2.2. Transmission routes
The virus transmission paths are well researched. Gone are the days when it was thought that HIV infection is a disease that affects only drug users, commercial sex workers and men who have sex with men (MSM). Anyone can get infected with HIV, regardless of social status, wealth, sex, age, and sexual orientation. The virus in a concentration sufficient to be transmitted to another person is found in blood, semen, vaginal secretory glands and human breast milk. Other fluids of the human body, such as saliva, sweat and tears are not dangerous. The virus can be present in them, but in very small quantities.
HIV is not transmitted when an infected person shakes hands or hugs the other person, as intact skin is an insurmountable barrier to the virus. The virus cannot be transmitted through towels, clothes, linens, shared tableware, sneezing, kissing or via mosquito bites. The virus very quickly perishes in an external environment.
There are several ways of HIV transmission:
- The virus can be transmitted through “blood to blood” contact. Such contact can occur as follows:
- use of non-sterile medical instruments such as scalpels or syringes,
- untested blood transfusion,
- use of non-sterile medical instruments (for example, when applying tattoos or cosmetic procedures),
— most often, the infection is transmitted through the sharing of needles, syringes and other paraphernalia associated with injectable drugs.
- HIV is transmitted through unprotected sexual contact. The virus enters the body through the mucous membranes, when there is inflammation or micro-traumas of the skin, genitalia or anus. The virus cannot penetrate through healthy, intact skin.
In the absence of treatment — during any kind of sexual contact— the host sexual partner runs more risk to get HIV than the transmitting partner. Regular sexual contacts with a person who has HIV infection, significantly increase the risk of HIV transmission. Women have a higher probability of infection, as a large amount of sperm gets into the vagina and it has longer contact with a larger mucosal surface.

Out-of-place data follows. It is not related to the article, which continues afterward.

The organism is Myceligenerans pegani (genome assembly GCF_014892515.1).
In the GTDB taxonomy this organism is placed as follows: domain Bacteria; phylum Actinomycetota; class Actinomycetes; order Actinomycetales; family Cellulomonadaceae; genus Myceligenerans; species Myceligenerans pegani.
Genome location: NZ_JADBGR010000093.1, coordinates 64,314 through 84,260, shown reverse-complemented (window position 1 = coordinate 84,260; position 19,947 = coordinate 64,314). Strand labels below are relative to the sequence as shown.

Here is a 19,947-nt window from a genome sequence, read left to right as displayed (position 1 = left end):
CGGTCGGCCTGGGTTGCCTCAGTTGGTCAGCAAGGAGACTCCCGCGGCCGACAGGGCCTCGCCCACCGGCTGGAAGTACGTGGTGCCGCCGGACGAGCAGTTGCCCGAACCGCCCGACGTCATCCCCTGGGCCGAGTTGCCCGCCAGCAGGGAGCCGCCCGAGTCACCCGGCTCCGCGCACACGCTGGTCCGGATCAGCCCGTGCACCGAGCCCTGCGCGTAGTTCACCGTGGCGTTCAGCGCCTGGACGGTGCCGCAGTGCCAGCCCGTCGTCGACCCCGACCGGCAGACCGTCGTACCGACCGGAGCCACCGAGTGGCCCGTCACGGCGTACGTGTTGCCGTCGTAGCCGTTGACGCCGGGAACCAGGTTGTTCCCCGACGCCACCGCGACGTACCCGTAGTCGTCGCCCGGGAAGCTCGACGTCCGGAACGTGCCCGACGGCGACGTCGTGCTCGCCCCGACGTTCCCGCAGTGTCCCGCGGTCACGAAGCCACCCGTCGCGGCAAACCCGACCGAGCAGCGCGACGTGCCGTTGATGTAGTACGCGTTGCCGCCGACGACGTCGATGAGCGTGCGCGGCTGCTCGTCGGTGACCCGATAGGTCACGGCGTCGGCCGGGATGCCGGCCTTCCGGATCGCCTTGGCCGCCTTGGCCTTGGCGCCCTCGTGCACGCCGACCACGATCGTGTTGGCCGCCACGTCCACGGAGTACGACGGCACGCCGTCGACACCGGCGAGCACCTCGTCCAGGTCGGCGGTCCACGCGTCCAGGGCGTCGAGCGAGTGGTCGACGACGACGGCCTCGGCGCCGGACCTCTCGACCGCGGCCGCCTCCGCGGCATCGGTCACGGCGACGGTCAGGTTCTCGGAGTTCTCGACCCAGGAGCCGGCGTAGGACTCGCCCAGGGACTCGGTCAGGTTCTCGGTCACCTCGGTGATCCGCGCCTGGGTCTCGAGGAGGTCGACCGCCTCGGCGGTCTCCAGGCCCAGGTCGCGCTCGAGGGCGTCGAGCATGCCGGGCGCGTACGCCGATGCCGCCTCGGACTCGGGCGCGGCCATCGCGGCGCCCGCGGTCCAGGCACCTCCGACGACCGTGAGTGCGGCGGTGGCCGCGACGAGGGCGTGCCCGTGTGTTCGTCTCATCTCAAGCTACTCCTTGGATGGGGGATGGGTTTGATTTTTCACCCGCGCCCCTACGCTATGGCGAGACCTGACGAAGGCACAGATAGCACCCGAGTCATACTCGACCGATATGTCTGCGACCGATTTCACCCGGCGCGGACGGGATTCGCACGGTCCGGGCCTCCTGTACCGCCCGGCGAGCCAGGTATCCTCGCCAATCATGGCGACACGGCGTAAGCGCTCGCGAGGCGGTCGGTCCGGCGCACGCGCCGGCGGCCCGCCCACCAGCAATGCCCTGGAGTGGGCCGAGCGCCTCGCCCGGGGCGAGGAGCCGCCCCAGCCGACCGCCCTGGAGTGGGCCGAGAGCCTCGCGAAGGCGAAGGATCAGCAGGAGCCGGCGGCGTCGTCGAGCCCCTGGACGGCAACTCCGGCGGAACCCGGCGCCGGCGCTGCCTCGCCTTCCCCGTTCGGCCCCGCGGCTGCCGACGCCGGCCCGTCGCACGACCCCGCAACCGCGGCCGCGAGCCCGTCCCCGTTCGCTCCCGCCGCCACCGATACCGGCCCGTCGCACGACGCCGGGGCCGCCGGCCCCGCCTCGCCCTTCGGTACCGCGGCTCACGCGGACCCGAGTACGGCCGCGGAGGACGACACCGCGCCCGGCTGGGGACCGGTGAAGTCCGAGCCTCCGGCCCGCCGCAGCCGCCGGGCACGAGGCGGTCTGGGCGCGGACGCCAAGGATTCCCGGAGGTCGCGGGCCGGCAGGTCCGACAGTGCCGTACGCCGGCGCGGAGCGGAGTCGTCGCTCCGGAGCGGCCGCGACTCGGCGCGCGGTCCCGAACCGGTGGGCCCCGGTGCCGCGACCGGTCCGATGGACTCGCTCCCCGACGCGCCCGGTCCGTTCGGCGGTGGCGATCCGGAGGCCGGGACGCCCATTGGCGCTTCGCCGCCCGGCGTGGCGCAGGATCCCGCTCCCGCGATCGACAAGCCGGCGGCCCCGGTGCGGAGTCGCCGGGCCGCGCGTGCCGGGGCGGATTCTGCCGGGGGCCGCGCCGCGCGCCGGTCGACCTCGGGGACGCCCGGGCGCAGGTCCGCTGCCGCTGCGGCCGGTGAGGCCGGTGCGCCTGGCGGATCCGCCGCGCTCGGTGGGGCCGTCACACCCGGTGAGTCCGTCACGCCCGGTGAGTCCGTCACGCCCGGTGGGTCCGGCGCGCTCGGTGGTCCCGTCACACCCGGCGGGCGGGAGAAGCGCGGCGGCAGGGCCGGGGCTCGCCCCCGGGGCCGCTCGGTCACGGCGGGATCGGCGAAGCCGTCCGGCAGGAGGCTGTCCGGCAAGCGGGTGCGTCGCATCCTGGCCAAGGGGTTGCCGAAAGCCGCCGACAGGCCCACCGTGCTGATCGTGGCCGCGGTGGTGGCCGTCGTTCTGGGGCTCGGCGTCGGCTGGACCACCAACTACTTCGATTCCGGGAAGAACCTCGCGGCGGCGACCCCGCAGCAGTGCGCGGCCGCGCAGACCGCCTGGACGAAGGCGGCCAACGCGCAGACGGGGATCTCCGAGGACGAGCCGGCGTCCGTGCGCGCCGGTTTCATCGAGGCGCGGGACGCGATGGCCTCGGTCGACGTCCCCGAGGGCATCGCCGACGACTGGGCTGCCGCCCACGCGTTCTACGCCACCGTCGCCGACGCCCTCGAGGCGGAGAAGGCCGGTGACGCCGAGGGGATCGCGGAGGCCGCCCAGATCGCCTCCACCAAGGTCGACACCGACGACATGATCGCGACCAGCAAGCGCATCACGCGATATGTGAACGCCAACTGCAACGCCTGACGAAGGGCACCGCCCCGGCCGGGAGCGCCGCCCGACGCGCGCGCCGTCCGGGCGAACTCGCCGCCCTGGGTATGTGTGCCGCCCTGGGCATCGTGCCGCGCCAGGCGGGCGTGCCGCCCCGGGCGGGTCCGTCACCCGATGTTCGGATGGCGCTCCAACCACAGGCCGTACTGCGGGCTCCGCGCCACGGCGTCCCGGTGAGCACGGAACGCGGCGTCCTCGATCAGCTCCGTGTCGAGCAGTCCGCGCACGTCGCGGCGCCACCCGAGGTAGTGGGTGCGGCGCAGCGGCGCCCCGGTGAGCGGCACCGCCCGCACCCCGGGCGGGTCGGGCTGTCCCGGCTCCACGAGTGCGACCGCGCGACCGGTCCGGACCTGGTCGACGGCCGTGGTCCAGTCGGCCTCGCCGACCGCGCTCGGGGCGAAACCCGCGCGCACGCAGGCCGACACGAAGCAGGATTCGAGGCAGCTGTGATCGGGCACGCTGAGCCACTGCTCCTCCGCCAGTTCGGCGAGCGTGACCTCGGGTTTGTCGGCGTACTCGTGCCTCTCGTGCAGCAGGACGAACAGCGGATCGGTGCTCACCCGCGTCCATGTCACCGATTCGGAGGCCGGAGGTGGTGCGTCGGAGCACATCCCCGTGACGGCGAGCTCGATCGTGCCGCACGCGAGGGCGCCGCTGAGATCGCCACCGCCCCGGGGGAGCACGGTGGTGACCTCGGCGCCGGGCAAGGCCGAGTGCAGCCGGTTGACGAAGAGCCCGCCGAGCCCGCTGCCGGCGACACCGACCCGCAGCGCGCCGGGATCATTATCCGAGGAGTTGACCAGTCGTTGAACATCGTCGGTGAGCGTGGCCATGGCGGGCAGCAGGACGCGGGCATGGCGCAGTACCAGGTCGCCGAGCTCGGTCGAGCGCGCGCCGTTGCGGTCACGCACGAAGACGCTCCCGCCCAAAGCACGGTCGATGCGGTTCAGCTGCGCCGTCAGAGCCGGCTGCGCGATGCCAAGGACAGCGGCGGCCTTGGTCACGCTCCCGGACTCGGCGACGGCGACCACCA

The risk of infection of the host partner through unprotected anal sex is higher regardless of sexual orientation, as the mucous membrane of the rectum is easily traumatized.
The risk of the host partner to get HIV through unprotected oral sex is minimal, and that of the active partner is practically equal to zero. However, the risk increases if the corners of the mouth has sores and ulcers.
- HIV can be transmitted from mother to a child both in the prenatal period (through defects in the placental barrier), and during childbirth, when the child comes into contact with the mother’s blood (vertical transmission) or during breastfeeding. However, in the case of prevention and appropriate treatment of the mother, the risk of transmission of the virus to a child reduces to zero. Currently, in some countries (Thailand, Armenia, Cuba, etc.) of the world, there are no newborns with HIV infection.
HIV-positive people who are undergoing effective therapy and, therefore, have a non-identifiable viral load, are not dangerous and the risk of transmitting HIV to another person is reduced to zero.